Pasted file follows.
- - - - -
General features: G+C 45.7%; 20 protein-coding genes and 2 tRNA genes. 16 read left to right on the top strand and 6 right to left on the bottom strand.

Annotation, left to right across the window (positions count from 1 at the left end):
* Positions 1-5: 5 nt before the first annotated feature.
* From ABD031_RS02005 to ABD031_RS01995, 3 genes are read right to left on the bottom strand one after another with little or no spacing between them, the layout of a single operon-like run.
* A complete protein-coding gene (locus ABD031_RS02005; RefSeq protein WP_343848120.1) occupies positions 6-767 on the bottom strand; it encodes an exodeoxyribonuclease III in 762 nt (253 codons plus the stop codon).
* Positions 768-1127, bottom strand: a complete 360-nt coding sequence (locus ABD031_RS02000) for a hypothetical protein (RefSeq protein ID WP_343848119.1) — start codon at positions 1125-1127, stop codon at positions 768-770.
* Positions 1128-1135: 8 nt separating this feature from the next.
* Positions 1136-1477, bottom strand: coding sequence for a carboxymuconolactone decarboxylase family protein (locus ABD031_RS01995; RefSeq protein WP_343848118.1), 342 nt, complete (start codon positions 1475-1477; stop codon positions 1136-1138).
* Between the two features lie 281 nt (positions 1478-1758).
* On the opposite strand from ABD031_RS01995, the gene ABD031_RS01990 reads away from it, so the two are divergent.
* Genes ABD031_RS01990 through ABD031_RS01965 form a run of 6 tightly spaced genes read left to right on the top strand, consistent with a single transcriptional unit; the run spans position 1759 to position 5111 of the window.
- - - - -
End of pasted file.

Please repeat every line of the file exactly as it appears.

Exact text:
General features: G+C 45.7%; 20 protein-coding genes and 2 tRNA genes. 16 read left to right on the top strand and 6 right to left on the bottom strand.

Annotation, left to right across the window (positions count from 1 at the left end):
* Positions 1-5: 5 nt before the first annotated feature.
* From ABD031_RS02005 to ABD031_RS01995, 3 genes are read right to left on the bottom strand one after another with little or no spacing between them, the layout of a single operon-like run.
* A complete protein-coding gene (locus ABD031_RS02005; RefSeq protein WP_343848120.1) occupies positions 6-767 on the bottom strand; it encodes an exodeoxyribonuclease III in 762 nt (253 codons plus the stop codon).
* Positions 768-1127, bottom strand: a complete 360-nt coding sequence (locus ABD031_RS02000) for a hypothetical protein (RefSeq protein ID WP_343848119.1) — start codon at positions 1125-1127, stop codon at positions 768-770.
* Positions 1128-1135: 8 nt separating this feature from the next.
* Positions 1136-1477, bottom strand: coding sequence for a carboxymuconolactone decarboxylase family protein (locus ABD031_RS01995; RefSeq protein WP_343848118.1), 342 nt, complete (start codon positions 1475-1477; stop codon positions 1136-1138).
* Between the two features lie 281 nt (positions 1478-1758).
* On the opposite strand from ABD031_RS01995, the gene ABD031_RS01990 reads away from it, so the two are divergent.
* Genes ABD031_RS01990 through ABD031_RS01965 form a run of 6 tightly spaced genes read left to right on the top strand, consistent with a single transcriptional unit; the run spans position 1759 to position 5111 of the window.